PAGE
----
Phylum: Magnoliophyta - Class: Equisetopsida - Order: Fabales - Family: Fabaceae
This generally low-growing member of the pea family (fabaceae, formerly referred to as the legiminosae) has unusual flower heads; they are in two parts. One side will be coming into bloom while the other has semi-ripened seeds. Kidney vetch can be found on abandoned farmland, waysides and bare, stony ground as well as in coastal sand dune systems.
The colours of KIdney Vetch vary from yellow through orange to red.
Anthyllis vulneraria is common and widespread in Britain and Ireland; it occurs also throughout mainland Europe. Kidney Vetch is a particularly common plant in the Mediterranean region, where the pink-flowered form is more often seen. Plants seen in Slovenia are generally a paler, lemon yellow than the ones we see in Britain.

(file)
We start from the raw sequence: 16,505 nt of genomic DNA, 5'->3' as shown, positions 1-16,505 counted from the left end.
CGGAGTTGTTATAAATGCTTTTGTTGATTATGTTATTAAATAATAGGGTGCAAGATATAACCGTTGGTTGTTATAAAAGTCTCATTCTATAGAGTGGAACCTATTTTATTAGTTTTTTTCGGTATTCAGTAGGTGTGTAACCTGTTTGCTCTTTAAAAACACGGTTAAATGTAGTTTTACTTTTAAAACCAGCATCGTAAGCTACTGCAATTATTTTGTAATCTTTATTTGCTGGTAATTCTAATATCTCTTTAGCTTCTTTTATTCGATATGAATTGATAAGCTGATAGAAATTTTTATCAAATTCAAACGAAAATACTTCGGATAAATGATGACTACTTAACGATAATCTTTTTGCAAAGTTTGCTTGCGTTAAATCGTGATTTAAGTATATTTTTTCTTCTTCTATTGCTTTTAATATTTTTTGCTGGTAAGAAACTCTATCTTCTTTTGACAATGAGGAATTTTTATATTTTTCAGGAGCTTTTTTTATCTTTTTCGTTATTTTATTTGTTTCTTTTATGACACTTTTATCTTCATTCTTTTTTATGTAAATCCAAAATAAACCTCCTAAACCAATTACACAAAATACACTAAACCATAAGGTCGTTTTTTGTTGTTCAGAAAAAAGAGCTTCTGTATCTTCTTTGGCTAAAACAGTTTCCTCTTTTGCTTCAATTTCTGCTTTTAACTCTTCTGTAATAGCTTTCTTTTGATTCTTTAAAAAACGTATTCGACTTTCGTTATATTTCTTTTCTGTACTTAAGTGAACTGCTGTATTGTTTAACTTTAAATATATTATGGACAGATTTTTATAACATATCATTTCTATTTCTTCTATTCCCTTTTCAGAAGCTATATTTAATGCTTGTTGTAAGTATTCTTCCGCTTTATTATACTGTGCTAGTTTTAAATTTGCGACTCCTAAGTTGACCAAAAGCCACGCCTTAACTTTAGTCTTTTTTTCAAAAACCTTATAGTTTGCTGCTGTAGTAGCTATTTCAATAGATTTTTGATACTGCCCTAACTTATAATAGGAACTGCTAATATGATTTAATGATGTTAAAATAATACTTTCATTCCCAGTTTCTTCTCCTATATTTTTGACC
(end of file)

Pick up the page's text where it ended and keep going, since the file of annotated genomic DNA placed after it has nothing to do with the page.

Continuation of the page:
In Northern Europe, Kidney Vetch blooms between April and September. Further south in the Mediterranean region the flowers appear much earlier in the year, but they are usually over by the end of May.
Anthyllis, the genus name, comes from the Greek words anthos- meaning flower, and -ioulos meaning downy (as are the undersides of leaves).
The specific epithet vulneraria means 'healer of wounds' - a reflection of past medicinal uses of this plant.
The yellow Kidney Vetch flowers shown on this page were seen growing on coastal cliffs in Pembrokeshire, West Wales, in July, while the pink specimen was photographed in the Algarve in April.